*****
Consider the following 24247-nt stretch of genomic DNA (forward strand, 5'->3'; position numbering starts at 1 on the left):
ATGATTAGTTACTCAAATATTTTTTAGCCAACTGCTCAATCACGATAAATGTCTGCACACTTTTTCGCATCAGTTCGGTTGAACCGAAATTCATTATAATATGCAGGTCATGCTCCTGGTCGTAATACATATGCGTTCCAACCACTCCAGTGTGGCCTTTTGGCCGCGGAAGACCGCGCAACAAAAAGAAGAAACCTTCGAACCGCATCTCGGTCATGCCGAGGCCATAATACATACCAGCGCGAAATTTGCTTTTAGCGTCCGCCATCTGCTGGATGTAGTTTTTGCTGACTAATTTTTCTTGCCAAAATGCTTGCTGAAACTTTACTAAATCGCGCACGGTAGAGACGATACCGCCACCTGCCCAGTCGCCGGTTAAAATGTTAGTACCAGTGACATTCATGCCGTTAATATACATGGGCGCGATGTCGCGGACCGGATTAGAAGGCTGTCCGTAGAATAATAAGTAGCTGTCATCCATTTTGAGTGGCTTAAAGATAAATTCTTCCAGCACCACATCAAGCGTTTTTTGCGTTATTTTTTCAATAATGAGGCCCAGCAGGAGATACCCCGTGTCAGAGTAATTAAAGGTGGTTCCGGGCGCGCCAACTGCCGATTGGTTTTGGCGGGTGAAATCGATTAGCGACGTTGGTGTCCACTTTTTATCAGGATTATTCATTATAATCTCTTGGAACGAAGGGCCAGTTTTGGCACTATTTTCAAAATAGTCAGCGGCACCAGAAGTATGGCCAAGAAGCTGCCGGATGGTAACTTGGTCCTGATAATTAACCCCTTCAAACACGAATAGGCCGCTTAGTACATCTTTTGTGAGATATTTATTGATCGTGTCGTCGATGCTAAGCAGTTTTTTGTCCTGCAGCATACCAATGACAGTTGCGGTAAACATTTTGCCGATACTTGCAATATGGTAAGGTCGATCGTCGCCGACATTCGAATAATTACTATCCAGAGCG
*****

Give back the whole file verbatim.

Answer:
Consider the following 24247-nt stretch of genomic DNA (forward strand, 5'->3'; position numbering starts at 1 on the left):
ATGATTAGTTACTCAAATATTTTTTAGCCAACTGCTCAATCACGATAAATGTCTGCACACTTTTTCGCATCAGTTCGGTTGAACCGAAATTCATTATAATATGCAGGTCATGCTCCTGGTCGTAATACATATGCGTTCCAACCACTCCAGTGTGGCCTTTTGGCCGCGGAAGACCGCGCAACAAAAAGAAGAAACCTTCGAACCGCATCTCGGTCATGCCGAGGCCATAATACATACCAGCGCGAAATTTGCTTTTAGCGTCCGCCATCTGCTGGATGTAGTTTTTGCTGACTAATTTTTCTTGCCAAAATGCTTGCTGAAACTTTACTAAATCGCGCACGGTAGAGACGATACCGCCACCTGCCCAGTCGCCGGTTAAAATGTTAGTACCAGTGACATTCATGCCGTTAATATACATGGGCGCGATGTCGCGGACCGGATTAGAAGGCTGTCCGTAGAATAATAAGTAGCTGTCATCCATTTTGAGTGGCTTAAAGATAAATTCTTCCAGCACCACATCAAGCGTTTTTTGCGTTATTTTTTCAATAATGAGGCCCAGCAGGAGATACCCCGTGTCAGAGTAATTAAAGGTGGTTCCGGGCGCGCCAACTGCCGATTGGTTTTGGCGGGTGAAATCGATTAGCGACGTTGGTGTCCACTTTTTATCAGGATTATTCATTATAATCTCTTGGAACGAAGGGCCAGTTTTGGCACTATTTTCAAAATAGTCAGCGGCACCAGAAGTATGGCCAAGAAGCTGCCGGATGGTAACTTGGTCCTGATAATTAACCCCTTCAAACACGAATAGGCCGCTTAGTACATCTTTTGTGAGATATTTATTGATCGTGTCGTCGATGCTAAGCAGTTTTTTGTCCTGCAGCATACCAATGACAGTTGCGGTAAACATTTTGCCGATACTTGCAATATGGTAAGGTCGATCGTCGCCGACATTCGAATAATTACTATCCAGAGCG